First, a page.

It’s too bad the Citadel Republican Society didn’t move up its Patriot Dinner by a week.
Hosting the Grim Reaper on Halloween could have been yuge.
Instead, former White House strategist Steve Bannon is coming to the Holliday Alumni Center next week — and everyone is freaking out. To put it mildly.
The left is aghast because Bannon, regularly portrayed as Death on Saturday Night Live, is the poster boy of white nationalists and the tiki torch-toting "alt-right."
And Republicans have the vapors because some liberals have called Bannon a “racist bigot” — which is apparently the opposite of an oxymoron — and may protest outside their fancy dinner.
Everybody should just chill out.
First of all, Democrats need to remember that the First Amendment covers everyone — no matter how much you might detest their message. That’s the price of free speech.
The world isn’t going to end because Bannon hangs out with some star-struck cadets for a few hours.
But Republicans should consider the optics of all this. Bannon, after all, is the guy who pointedly posted an ode to the Confederate flag on his Breitbart website two weeks after the Emanuel AME Church massacre in 2015.
So they shouldn’t be surprised if a lot of people in Charleston are particularly offended by their choice of “special guest.”
Good for the goose
The hypocrisy here is deeper than water on the Crosstown during a rainstorm at high tide.
Eight months ago, some right-wingers actually wanted to cut state funding to the College of Charleston because a group there invited Bree Newsome to speak.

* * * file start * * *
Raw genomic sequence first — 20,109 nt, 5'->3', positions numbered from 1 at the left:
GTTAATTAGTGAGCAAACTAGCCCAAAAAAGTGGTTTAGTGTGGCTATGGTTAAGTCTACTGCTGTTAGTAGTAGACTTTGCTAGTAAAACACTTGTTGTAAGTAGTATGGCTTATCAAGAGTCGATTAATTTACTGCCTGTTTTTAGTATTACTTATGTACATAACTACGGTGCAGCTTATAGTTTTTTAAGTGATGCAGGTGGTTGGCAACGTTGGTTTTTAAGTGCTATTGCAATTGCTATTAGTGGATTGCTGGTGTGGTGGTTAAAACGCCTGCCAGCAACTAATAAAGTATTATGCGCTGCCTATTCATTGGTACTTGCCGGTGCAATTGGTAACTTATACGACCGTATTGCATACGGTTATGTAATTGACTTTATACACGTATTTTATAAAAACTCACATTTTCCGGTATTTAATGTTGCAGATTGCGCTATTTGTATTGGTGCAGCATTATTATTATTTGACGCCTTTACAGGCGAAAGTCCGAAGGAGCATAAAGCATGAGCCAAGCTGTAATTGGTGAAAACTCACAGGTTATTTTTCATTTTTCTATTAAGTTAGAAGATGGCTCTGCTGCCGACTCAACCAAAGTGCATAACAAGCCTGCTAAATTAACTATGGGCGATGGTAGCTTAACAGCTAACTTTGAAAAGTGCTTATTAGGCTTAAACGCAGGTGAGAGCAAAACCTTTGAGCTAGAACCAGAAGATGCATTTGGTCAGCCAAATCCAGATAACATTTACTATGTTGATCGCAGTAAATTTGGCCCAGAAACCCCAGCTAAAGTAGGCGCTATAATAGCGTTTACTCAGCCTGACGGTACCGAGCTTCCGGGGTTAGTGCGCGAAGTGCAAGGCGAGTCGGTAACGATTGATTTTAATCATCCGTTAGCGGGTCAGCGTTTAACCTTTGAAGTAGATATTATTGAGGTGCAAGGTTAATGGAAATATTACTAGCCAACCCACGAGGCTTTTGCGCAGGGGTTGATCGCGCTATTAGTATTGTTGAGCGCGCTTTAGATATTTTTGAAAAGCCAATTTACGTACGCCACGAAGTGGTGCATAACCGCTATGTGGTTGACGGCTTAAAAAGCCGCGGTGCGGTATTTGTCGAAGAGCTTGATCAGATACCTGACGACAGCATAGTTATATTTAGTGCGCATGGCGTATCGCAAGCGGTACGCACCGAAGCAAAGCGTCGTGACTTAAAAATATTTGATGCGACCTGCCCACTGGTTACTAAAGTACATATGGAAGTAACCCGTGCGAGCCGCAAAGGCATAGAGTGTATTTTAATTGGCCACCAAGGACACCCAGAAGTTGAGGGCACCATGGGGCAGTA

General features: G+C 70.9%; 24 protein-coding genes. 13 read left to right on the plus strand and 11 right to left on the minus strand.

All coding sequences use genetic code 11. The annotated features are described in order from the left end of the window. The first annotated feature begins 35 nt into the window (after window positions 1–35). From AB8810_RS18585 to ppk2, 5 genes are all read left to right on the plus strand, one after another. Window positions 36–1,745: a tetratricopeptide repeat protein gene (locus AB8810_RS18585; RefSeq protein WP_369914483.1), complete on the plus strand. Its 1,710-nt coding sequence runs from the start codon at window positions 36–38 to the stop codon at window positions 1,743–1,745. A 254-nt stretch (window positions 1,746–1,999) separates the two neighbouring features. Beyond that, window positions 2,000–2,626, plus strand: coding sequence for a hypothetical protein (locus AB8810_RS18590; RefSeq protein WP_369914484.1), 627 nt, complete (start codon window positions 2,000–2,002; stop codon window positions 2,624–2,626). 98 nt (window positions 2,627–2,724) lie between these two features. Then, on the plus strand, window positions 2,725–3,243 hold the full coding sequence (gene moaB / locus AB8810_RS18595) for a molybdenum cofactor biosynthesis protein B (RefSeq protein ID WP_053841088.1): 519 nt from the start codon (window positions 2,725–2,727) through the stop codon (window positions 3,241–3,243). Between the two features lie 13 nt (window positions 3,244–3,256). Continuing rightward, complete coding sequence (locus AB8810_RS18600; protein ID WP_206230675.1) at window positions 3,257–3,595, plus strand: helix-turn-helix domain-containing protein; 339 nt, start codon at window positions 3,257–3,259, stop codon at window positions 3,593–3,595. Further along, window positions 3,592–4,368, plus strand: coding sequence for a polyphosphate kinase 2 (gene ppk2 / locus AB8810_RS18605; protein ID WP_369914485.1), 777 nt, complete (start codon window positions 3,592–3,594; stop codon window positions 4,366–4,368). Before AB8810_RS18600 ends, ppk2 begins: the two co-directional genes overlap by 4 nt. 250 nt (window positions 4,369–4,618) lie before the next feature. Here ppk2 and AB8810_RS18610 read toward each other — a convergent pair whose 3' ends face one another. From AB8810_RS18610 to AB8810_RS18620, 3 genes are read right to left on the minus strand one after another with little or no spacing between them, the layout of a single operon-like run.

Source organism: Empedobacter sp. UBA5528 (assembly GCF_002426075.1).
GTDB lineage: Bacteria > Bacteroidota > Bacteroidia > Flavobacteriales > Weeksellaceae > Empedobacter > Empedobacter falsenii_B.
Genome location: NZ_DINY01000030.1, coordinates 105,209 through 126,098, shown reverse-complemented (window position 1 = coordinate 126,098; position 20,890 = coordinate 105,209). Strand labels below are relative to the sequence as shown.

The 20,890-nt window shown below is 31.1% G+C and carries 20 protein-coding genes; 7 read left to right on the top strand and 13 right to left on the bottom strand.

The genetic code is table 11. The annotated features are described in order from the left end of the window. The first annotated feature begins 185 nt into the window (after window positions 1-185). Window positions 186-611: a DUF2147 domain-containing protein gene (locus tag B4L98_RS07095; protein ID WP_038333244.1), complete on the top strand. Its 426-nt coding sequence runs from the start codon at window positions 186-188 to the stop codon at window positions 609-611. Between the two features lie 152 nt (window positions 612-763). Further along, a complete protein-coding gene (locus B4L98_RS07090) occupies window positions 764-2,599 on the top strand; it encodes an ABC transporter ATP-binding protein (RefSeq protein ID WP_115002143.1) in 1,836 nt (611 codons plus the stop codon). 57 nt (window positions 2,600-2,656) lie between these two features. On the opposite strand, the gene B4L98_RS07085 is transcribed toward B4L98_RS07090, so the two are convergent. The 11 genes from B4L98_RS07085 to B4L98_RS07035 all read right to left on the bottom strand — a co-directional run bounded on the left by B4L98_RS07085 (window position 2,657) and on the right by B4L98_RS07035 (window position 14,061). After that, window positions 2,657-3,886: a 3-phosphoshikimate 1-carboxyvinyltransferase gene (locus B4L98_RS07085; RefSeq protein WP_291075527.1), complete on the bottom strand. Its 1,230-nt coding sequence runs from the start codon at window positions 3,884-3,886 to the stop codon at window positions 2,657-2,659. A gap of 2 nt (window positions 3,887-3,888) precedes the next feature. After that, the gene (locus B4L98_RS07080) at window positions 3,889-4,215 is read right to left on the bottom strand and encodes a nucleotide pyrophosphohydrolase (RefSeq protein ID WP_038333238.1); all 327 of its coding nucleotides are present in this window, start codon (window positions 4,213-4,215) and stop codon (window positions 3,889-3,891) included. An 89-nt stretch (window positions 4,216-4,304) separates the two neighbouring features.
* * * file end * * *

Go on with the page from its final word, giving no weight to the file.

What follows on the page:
Newsome is the woman who climbed the Statehouse flagpole after Emanuel and tore down the Confederate flag. It was put back up, briefly, but the idea of a public school allowing a scofflaw to speak had those secession guys snow-flaking out.
Well, same stuff, different day.
State Rep. Wendell Gilliard, D-Charleston, spoke to school officials about this Thursday, which is just him doing his job. But, truth is, The Citadel didn’t invite Bannon. The Republican Society is a campus club funded by outside sources. So don't blame school president Lt. Gen. John Rosa or the Board of Visitors.
Fact is, it’s a pretty good bet not everyone behind Lesesne Gate is happy with this, since the college last week put out a statement about how the “views of Mr. Bannon, or individual members of the Citadel Republican Society, are not necessarily those of the entire Corps of Cadets, our students, faculty or staff."
You don’t say.
That’s probably because Bannon is a foul-mouthed, insult-hurling, far-right ideologue intent on making the GOP even more extreme. He uses derogatory terms for women, homosexuals and even people of faith. In his brief tenure at the White House, he accused one short-lived press secretary of doing something physically impossible.
Now he’s backing that nutty judge in Alabama running for the U.S. Senate. So, yeah, he’s a real classy guy.
Can’t imagine why anyone would want to picket an appearance by him.
When Newsome spoke at the College of Charleston in February, the police had to cordon off an area for people who wanted to protest.
They may have to do that again, which is fine. Free speech and all.
Of course, the Republican Society probably realized it would get this reaction and welcomes the publicity. Which is a good reason to ignore it.
Any protest would likely just increase fundraising for the club and boost Bannon’s ego even more. And it won’t change anyone’s mind. So why bother?
Well, maybe some people here would like for Bannon to see just how much his views disgust them. That’s fine, too. Free speech works both ways.
If that happens, the Republicans should just keep their traps shut and let ‘em have at it. Because they do exactly the same thing.
And frankly, it sounds pretty ridiculous when right-wingers whine that the left is intolerant of their intolerance.
But that’s the way it is these days. ‘Tis the season for hypocrisy.